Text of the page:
Today’s 23 Things review features the advantages of social network services. There are a couple of decent articles over at.. <cough>Wikipedia</cough> about social networks in philosophical terms (“a social structure made up of individuals (or organizations)”) as well as about social network services (“an online service, platform, or site that focuses on [the] building…of social networks…among people”).
Like blogging, social network services are nothing new to me. I began using the earliest forms of these services available to the public, known as bulletin board systems (BBS), back in 1989 or 1990. Before the days of the world wide web, people would use their computers to dial into a small, usually local, network where you could post messages in a discussion board, chat live with other users, play text-based games, and swap files (pictures, sounds, etc.). From there, I eventually moved on to a more nationalized service, Prodigy, and later on AOL. Once I joined AOL, however, these networks were becoming increasingly dependent on the world wide web, and many Internet Service Providers were providing access to the WWW without having to subscribe to one of these commercial services.
Skip ahead to about 2005, when Facebook was becoming very popular with students (and was at first primarily available only to students). At that time, you could only join Facebook via an invitation from an existing member. I had a student send me an invitation, and I have been very active in Facebook ever since.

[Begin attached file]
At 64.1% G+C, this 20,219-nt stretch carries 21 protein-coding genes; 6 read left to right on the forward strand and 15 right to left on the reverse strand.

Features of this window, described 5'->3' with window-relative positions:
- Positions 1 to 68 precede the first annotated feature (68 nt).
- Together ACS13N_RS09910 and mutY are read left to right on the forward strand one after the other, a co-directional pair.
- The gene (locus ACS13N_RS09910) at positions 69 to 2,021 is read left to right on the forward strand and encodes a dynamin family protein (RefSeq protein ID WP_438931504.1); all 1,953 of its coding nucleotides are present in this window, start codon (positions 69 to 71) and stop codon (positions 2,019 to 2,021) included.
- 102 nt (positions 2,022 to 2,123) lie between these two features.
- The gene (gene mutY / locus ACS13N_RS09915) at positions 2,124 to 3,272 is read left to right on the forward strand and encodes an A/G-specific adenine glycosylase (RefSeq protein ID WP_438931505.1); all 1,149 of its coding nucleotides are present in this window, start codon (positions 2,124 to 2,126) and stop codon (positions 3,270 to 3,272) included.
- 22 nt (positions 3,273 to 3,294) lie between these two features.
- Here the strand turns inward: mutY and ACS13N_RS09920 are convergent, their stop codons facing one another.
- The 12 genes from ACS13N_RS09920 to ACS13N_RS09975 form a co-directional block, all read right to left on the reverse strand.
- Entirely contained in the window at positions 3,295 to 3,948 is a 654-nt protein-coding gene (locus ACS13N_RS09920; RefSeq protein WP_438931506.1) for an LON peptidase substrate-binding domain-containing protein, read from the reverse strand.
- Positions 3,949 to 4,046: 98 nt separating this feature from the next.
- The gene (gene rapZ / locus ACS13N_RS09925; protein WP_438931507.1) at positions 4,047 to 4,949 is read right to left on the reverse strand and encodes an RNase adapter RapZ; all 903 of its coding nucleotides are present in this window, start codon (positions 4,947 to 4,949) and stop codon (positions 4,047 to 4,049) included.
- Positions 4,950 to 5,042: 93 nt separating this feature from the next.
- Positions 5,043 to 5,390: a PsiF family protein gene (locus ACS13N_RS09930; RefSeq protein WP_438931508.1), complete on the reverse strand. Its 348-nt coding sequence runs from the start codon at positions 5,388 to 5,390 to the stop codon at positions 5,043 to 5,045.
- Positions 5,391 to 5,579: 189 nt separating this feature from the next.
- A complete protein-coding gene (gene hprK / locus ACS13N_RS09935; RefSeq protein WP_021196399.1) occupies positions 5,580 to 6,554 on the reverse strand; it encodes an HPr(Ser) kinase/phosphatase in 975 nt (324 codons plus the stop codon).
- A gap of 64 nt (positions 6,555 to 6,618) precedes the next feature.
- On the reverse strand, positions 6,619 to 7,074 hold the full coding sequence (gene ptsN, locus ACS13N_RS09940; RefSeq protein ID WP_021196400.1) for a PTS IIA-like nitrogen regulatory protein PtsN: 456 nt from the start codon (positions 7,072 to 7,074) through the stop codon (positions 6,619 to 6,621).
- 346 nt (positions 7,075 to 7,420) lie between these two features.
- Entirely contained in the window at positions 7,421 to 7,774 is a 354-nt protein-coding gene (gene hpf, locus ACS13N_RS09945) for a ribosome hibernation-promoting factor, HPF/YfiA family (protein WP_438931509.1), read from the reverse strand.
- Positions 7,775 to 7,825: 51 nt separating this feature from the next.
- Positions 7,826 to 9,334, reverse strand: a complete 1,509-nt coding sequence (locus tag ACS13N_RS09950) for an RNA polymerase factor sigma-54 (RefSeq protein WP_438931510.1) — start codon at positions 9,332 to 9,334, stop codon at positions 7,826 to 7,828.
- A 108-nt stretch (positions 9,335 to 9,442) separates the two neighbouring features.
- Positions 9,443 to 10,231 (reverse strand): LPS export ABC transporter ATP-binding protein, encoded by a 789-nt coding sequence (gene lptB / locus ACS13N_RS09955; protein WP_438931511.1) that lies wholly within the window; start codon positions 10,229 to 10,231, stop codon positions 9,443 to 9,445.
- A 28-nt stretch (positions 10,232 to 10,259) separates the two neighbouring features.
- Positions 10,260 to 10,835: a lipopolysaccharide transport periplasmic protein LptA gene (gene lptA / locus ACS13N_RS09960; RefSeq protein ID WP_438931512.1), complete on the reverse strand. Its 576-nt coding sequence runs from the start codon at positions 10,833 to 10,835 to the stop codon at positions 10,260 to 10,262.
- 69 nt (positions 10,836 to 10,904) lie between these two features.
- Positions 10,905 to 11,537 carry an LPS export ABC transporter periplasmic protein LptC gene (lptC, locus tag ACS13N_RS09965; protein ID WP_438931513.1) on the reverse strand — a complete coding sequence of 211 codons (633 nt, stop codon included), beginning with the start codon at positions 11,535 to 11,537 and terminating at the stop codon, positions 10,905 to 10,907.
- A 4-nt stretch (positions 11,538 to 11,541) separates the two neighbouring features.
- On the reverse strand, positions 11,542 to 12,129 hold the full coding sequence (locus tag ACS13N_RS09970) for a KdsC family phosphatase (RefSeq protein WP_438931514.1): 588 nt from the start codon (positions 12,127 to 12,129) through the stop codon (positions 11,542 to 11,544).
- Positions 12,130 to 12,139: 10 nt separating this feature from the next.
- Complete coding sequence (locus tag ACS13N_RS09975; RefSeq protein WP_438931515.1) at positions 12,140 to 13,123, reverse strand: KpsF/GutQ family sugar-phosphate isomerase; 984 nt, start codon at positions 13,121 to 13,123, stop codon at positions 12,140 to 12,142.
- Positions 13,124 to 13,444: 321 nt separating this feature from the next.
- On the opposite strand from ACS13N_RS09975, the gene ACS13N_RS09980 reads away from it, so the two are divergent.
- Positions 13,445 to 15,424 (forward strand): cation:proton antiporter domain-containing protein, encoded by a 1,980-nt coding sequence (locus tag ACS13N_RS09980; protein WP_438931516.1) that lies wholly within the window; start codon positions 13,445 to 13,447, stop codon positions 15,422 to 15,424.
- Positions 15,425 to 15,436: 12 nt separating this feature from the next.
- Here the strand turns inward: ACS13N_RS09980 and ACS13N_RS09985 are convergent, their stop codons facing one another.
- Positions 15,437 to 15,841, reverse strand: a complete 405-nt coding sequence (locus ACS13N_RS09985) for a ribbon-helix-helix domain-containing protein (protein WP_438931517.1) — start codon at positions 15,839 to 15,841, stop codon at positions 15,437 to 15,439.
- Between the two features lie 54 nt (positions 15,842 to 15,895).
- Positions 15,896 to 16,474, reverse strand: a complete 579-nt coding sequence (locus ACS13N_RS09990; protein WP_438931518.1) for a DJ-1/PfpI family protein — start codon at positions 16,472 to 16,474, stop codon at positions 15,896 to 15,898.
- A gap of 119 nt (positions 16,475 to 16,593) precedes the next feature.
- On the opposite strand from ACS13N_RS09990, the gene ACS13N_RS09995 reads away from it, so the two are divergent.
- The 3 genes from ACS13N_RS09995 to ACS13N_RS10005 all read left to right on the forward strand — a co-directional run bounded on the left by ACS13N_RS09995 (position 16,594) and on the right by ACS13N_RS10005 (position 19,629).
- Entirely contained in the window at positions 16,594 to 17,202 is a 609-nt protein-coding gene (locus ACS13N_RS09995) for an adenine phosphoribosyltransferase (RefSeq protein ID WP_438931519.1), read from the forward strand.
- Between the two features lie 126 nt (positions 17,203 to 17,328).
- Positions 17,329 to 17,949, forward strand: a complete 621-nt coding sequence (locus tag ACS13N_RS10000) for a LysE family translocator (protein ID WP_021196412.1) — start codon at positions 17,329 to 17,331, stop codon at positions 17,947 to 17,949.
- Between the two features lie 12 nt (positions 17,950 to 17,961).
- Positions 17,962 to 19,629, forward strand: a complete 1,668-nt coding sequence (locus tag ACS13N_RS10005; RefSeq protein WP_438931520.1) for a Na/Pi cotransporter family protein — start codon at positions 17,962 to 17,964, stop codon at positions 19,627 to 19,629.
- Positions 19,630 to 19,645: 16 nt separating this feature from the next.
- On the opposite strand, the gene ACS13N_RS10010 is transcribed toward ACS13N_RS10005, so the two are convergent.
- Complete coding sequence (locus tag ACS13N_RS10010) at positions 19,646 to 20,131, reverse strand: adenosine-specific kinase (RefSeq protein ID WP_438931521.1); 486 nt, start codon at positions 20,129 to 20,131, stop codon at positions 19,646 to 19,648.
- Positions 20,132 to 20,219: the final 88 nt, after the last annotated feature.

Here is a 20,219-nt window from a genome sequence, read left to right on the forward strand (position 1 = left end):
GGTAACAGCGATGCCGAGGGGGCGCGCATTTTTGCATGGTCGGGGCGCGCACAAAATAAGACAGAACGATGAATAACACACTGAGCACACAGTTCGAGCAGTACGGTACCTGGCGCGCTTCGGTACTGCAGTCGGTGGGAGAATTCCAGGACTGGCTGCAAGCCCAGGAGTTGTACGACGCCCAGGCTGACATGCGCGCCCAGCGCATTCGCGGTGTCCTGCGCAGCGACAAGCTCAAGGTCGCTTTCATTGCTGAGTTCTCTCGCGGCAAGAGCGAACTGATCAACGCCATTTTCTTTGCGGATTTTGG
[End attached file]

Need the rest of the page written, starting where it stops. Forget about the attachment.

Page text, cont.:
I find these social networking services to be a very convenient way to stay connected with people who are not necessarily within my immediate circle of friends. These services don’t have as much of an impact on my closest relationships, but they have a profound impact on my extended network of family, friends, and colleagues.
I currently use many of these social network services, and if you’d like to connect with me, I have created a personal launch page at http://about.me/ryancorcoran . These launch pages basically provide you with a singular place to keep links to all of your social network pages and give people an easy way to connect with you. In addition to my Facebook, Twitter, and LinkedIn pages, it also has links to two of my blogs (including this one!) and my one published work, which is self-published through Lulu.com, a digital printing service.